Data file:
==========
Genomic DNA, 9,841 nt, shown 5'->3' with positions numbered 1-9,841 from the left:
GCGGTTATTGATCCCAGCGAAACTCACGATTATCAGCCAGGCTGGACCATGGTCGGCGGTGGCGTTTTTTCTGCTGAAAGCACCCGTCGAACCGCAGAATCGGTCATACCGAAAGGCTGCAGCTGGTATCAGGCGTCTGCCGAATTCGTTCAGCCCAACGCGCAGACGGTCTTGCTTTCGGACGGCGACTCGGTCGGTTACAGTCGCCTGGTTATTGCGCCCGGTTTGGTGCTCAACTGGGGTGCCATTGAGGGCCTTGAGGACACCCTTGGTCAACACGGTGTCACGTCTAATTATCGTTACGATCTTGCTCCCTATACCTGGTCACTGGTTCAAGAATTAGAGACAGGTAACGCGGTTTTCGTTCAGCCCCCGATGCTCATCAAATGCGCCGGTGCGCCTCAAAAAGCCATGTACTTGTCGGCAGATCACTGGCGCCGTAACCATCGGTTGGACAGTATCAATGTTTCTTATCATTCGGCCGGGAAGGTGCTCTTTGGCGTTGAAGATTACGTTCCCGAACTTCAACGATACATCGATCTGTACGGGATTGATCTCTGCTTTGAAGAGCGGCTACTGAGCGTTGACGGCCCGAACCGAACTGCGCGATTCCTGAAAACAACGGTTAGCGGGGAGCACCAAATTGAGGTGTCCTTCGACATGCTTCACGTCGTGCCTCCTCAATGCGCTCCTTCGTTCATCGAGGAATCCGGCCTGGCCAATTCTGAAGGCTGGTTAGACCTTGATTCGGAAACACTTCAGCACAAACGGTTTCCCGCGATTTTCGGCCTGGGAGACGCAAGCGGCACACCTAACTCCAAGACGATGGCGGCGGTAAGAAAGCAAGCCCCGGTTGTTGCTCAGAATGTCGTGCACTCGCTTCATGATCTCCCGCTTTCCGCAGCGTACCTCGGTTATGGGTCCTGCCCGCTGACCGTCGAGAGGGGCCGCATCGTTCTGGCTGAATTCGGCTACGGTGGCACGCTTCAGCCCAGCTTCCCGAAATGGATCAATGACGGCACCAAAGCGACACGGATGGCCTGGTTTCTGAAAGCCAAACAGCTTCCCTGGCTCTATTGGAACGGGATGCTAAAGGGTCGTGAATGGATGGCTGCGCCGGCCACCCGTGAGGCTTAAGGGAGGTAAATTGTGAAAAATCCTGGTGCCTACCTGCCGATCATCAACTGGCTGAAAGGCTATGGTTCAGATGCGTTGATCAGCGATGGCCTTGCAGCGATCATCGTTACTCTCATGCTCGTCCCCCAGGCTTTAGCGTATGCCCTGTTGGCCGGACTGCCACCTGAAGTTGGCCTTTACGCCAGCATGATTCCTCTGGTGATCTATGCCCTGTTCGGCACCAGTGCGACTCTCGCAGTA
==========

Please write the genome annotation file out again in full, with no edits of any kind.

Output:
Genomic DNA, 9,841 nt, shown 5'->3' with positions numbered 1-9,841 from the left:
GCGGTTATTGATCCCAGCGAAACTCACGATTATCAGCCAGGCTGGACCATGGTCGGCGGTGGCGTTTTTTCTGCTGAAAGCACCCGTCGAACCGCAGAATCGGTCATACCGAAAGGCTGCAGCTGGTATCAGGCGTCTGCCGAATTCGTTCAGCCCAACGCGCAGACGGTCTTGCTTTCGGACGGCGACTCGGTCGGTTACAGTCGCCTGGTTATTGCGCCCGGTTTGGTGCTCAACTGGGGTGCCATTGAGGGCCTTGAGGACACCCTTGGTCAACACGGTGTCACGTCTAATTATCGTTACGATCTTGCTCCCTATACCTGGTCACTGGTTCAAGAATTAGAGACAGGTAACGCGGTTTTCGTTCAGCCCCCGATGCTCATCAAATGCGCCGGTGCGCCTCAAAAAGCCATGTACTTGTCGGCAGATCACTGGCGCCGTAACCATCGGTTGGACAGTATCAATGTTTCTTATCATTCGGCCGGGAAGGTGCTCTTTGGCGTTGAAGATTACGTTCCCGAACTTCAACGATACATCGATCTGTACGGGATTGATCTCTGCTTTGAAGAGCGGCTACTGAGCGTTGACGGCCCGAACCGAACTGCGCGATTCCTGAAAACAACGGTTAGCGGGGAGCACCAAATTGAGGTGTCCTTCGACATGCTTCACGTCGTGCCTCCTCAATGCGCTCCTTCGTTCATCGAGGAATCCGGCCTGGCCAATTCTGAAGGCTGGTTAGACCTTGATTCGGAAACACTTCAGCACAAACGGTTTCCCGCGATTTTCGGCCTGGGAGACGCAAGCGGCACACCTAACTCCAAGACGATGGCGGCGGTAAGAAAGCAAGCCCCGGTTGTTGCTCAGAATGTCGTGCACTCGCTTCATGATCTCCCGCTTTCCGCAGCGTACCTCGGTTATGGGTCCTGCCCGCTGACCGTCGAGAGGGGCCGCATCGTTCTGGCTGAATTCGGCTACGGTGGCACGCTTCAGCCCAGCTTCCCGAAATGGATCAATGACGGCACCAAAGCGACACGGATGGCCTGGTTTCTGAAAGCCAAACAGCTTCCCTGGCTCTATTGGAACGGGATGCTAAAGGGTCGTGAATGGATGGCTGCGCCGGCCACCCGTGAGGCTTAAGGGAGGTAAATTGTGAAAAATCCTGGTGCCTACCTGCCGATCATCAACTGGCTGAAAGGCTATGGTTCAGATGCGTTGATCAGCGATGGCCTTGCAGCGATCATCGTTACTCTCATGCTCGTCCCCCAGGCTTTAGCGTATGCCCTGTTGGCCGGACTGCCACCTGAAGTTGGCCTTTACGCCAGCATGATTCCTCTGGTGATCTATGCCCTGTTCGGCACCAGTGCGACTCTCGCAGTA